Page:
On my wedding day, my mother was the one who walked down the aisle with me. For years I would call my mother and wish her the best on Father’s Day because I realized that since I was ten years old, she has been both mother and father to me… but apparently it’s not politically correct to do that anymore.
I listened to the radio where counselors said that mothers can’t take the place of fathers. I went to church and was told that my mother is my mother and she can’t be anything else. I perused Facebook and found some single mothers up in arms about being wished a happy Father’s Day – because, make no mistake – they are mothers and they are doing it by themselves.
Maybe those of us who make the calls to our mothers in May and again in June are seen as trying to muscle in on the father’s special day and some people are having none of it! I don’t really think that the men who aren’t there are that offended when we acknowledge the women who raise children without them. After all, they aren’t there to do it.
Not every absentee father is absent of his own accord. Some, like mine had no choice in the matter, so it’s heartwarming to know that a lot of people are still holding their places. But if they’re not coming back, what’s wrong with recognizing the women who try to straddle two seats?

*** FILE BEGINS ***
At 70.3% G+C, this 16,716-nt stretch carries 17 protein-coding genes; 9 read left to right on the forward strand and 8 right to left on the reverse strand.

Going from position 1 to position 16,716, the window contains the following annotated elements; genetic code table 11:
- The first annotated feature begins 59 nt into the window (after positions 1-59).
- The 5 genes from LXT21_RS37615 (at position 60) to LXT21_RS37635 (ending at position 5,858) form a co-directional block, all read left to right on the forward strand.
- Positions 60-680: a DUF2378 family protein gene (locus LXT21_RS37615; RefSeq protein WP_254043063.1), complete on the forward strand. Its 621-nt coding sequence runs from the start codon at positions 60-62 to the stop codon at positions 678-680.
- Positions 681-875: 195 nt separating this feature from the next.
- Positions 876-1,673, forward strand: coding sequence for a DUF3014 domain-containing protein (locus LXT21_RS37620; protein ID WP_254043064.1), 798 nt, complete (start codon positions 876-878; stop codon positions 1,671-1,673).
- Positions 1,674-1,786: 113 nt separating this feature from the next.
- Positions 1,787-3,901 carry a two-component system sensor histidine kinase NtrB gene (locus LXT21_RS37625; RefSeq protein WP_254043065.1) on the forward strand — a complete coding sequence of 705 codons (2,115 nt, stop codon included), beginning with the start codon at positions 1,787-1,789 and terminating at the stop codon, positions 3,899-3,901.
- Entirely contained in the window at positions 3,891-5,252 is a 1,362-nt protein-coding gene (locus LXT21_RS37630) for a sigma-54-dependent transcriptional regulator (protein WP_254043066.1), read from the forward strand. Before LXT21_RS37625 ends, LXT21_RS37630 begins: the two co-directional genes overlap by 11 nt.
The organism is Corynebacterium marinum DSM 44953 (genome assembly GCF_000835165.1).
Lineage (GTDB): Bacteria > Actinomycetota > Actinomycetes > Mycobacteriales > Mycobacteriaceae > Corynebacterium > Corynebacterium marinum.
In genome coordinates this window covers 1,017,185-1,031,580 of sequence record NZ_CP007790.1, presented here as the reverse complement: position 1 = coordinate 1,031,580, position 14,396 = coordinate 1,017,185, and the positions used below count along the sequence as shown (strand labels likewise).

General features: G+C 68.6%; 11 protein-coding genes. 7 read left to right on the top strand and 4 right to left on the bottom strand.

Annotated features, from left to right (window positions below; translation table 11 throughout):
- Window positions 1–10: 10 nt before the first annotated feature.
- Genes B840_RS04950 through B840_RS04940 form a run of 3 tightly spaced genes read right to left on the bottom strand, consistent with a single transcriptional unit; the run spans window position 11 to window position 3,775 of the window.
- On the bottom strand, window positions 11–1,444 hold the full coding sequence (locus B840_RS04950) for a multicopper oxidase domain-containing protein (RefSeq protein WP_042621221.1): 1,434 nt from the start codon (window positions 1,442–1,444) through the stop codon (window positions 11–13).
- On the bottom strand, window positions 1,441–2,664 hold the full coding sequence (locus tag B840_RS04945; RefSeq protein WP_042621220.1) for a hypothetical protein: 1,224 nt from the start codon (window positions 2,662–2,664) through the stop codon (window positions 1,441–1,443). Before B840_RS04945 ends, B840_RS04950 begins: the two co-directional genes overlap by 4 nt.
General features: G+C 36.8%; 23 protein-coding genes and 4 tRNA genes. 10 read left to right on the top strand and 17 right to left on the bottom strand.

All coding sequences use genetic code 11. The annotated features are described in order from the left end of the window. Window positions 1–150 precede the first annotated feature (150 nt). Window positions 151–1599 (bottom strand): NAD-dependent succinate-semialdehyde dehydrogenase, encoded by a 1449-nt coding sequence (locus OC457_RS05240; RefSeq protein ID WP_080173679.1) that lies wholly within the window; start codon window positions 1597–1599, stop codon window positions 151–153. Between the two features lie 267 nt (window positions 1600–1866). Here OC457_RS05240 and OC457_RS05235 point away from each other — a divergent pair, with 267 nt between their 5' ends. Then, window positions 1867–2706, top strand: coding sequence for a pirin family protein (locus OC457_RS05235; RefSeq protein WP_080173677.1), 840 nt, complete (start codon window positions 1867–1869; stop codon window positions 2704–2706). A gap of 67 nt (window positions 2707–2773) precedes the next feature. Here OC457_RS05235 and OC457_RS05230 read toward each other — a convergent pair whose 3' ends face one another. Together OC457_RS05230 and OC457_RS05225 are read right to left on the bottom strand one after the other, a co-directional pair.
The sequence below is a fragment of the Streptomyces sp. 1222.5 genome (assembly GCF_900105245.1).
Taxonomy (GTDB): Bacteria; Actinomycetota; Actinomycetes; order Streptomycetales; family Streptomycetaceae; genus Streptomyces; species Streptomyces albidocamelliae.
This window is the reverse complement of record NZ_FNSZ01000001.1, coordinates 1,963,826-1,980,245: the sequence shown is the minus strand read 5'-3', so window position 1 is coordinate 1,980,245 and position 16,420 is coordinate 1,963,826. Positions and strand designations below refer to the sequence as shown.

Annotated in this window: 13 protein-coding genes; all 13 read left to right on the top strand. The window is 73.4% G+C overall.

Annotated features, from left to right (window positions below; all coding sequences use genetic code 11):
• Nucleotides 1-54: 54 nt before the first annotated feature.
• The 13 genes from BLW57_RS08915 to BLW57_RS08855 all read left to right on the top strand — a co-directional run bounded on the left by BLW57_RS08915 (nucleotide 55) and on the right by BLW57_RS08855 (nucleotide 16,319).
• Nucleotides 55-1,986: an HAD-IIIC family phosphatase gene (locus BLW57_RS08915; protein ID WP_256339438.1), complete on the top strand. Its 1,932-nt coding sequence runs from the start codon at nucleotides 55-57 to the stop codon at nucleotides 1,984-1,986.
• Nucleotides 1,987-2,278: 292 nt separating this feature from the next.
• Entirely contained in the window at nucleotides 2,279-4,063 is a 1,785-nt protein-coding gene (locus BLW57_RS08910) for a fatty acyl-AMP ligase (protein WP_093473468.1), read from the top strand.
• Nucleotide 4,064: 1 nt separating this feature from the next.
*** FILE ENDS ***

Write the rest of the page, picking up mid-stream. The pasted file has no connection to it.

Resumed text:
Nobody’s denying that fathers are the ideal persons to teach a boy about sports and sportsmanship, about being resilient, about being protective, and about how to treat a girl. Everybody agrees that fathers provide the best example to girls of working to provide for a family, of helping yourself when necessary, of expecting only the best and accepting nothing less.
That’s why uncles, godfathers, cousins and grandfathers will sometimes step into the breach. But it was my mother who showed me that sometimes it is necessary to take on a masculine role if there’s no one around to shoulder it.
That’s why she’ll always be remembered on those two special days – because she was the one who did the work.